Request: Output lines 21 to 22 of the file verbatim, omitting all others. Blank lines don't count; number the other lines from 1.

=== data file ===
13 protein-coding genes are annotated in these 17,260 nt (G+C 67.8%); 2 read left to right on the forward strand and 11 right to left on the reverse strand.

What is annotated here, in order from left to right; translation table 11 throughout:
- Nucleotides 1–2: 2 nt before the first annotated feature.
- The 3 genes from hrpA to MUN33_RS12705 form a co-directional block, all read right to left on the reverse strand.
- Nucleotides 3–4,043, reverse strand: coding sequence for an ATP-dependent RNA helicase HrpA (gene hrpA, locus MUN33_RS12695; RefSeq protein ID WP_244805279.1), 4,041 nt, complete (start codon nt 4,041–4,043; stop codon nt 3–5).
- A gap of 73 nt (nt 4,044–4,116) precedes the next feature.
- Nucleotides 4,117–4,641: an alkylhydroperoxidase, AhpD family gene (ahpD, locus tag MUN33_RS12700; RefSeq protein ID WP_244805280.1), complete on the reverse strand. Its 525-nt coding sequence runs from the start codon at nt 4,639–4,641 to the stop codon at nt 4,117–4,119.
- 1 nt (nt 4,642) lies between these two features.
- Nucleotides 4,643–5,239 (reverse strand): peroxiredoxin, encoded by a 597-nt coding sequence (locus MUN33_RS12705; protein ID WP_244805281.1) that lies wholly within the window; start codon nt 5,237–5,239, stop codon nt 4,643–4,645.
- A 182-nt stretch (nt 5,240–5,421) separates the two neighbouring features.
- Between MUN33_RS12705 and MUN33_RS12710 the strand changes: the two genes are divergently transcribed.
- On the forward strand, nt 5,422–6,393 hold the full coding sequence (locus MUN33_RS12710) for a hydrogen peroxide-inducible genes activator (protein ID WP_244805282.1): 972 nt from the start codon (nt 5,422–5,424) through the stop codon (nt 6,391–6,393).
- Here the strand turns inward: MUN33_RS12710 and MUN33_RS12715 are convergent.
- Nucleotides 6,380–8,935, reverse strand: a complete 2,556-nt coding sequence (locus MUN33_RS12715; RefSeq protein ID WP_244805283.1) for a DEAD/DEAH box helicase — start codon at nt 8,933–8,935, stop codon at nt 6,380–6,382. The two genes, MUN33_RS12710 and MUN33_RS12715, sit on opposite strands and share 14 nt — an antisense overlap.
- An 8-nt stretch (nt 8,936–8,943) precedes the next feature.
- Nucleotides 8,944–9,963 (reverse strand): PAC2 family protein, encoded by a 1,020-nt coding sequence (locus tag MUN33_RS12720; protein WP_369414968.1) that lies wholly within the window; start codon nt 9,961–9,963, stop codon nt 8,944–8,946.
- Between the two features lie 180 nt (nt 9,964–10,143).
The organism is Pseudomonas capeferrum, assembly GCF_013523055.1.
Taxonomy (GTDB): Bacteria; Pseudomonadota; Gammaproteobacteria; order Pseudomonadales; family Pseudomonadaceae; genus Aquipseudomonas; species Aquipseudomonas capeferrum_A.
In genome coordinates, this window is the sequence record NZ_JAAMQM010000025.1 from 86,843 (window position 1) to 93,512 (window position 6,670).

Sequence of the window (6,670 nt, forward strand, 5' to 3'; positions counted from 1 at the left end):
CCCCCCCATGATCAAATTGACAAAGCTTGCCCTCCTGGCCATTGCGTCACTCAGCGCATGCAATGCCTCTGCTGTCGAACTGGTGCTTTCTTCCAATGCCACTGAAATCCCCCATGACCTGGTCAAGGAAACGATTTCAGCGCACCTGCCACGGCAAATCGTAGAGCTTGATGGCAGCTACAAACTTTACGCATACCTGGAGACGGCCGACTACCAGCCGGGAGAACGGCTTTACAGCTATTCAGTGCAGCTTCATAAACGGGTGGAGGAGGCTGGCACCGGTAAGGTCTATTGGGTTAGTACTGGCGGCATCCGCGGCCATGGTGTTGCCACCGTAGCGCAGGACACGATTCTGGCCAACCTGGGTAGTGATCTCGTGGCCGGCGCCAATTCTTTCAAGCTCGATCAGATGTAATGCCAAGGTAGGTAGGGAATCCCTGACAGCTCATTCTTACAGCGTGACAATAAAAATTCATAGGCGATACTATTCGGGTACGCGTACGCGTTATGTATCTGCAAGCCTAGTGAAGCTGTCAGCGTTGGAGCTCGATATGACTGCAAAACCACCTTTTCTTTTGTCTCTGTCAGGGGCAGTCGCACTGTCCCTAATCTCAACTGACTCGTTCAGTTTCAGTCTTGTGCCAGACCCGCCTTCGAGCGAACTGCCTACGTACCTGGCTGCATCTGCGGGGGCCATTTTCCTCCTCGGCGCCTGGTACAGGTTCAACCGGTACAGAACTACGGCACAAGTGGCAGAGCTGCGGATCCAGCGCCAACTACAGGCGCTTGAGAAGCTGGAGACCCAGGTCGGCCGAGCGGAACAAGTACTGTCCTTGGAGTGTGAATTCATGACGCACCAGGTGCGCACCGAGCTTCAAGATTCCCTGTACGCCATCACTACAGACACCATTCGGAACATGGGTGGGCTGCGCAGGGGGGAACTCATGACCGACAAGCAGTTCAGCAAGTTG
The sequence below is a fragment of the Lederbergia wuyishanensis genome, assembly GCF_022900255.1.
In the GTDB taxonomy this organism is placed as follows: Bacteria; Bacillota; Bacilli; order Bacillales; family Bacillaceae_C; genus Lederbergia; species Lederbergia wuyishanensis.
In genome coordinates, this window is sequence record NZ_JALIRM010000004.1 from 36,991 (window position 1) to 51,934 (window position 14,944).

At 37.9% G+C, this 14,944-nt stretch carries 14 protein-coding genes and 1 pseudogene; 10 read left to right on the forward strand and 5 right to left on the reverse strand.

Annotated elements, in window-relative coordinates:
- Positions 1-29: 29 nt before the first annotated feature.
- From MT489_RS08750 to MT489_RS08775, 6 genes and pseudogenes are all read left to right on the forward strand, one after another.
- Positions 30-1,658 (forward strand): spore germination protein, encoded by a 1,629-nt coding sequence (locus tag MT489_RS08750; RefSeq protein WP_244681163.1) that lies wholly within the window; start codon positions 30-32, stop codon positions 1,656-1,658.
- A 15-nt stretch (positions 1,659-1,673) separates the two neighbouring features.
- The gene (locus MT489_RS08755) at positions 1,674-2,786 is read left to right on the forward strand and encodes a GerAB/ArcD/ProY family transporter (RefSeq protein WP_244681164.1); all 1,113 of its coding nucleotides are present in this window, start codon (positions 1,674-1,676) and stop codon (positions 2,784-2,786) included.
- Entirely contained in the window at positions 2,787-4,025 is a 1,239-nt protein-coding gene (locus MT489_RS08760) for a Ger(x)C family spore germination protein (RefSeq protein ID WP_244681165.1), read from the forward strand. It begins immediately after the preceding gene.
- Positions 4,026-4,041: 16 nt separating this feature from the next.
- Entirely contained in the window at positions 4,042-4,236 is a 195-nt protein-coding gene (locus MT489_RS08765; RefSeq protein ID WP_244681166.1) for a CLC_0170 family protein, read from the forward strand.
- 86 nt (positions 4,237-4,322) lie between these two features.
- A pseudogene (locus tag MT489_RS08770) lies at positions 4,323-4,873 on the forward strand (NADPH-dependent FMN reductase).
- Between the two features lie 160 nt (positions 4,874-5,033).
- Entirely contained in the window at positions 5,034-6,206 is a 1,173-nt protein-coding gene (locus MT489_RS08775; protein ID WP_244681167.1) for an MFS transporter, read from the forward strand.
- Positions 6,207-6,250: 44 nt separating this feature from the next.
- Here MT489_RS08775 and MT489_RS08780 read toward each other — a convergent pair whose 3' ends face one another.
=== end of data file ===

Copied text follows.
Sequence of the window (6,670 nt, forward strand, 5' to 3'; positions counted from 1 at the left end):
CCCCCCCATGATCAAATTGACAAAGCTTGCCCTCCTGGCCATTGCGTCACTCAGCGCATGCAATGCCTCTGCTGTCGAACTGGTGCTTTCTTCCAATGCCACTGAAATCCCCCATGACCTGGTCAAGGAAACGATTTCAGCGCACCTGCCACGGCAAATCGTAGAGCTTGATGGCAGCTACAAACTTTACGCATACCTGGAGACGGCCGACTACCAGCCGGGAGAACGGCTTTACAGCTATTCAGTGCAGCTTCATAAACGGGTGGAGGAGGCTGGCACCGGTAAGGTCTATTGGGTTAGTACTGGCGGCATCCGCGGCCATGGTGTTGCCACCGTAGCGCAGGACACGATTCTGGCCAACCTGGGTAGTGATCTCGTGGCCGGCGCCAATTCTTTCAAGCTCGATCAGATGTAATGCCAAGGTAGGTAGGGAATCCCTGACAGCTCATTCTTACAGCGTGACAATAAAAATTCATAGGCGATACTATTCGGGTACGCGTACGCGTTATGTATCTGCAAGCCTAGTGAAGCTGTCAGCGTTGGAGCTCGATATGACTGCAAAACCACCTTTTCTTTTGTCTCTGTCAGGGGCAGTCGCACTGTCCCTAATCTCAACTGACTCGTTCAGTTTCAGTCTTGTGCCAGACCCGCCTTCGAGCGAACTGCCTACGTACCTGGCTGCATCTGCGGGGGCCATTTTCCTCCTCGGCGCCTGGTACAGGTTCAACCGGTACAGAACTACGGCACAAGTGGCAGAGCTGCGGATCCAGCGCCAACTACAGGCGCTTGAGAAGCTGGAGACCCAGGTCGGCCGAGCGGAACAAGTACTGTCCTTGGAGTGTGAATTCATGACGCACCAGGTGCGCACCGAGCTTCAAGATTCCCTGTACGCCATCACTACAGACACCATTCGGAACATGGGTGGGCTGCGCAGGGGGGAACTCATGACCGACAAGCAGTTCAGCAAGTTG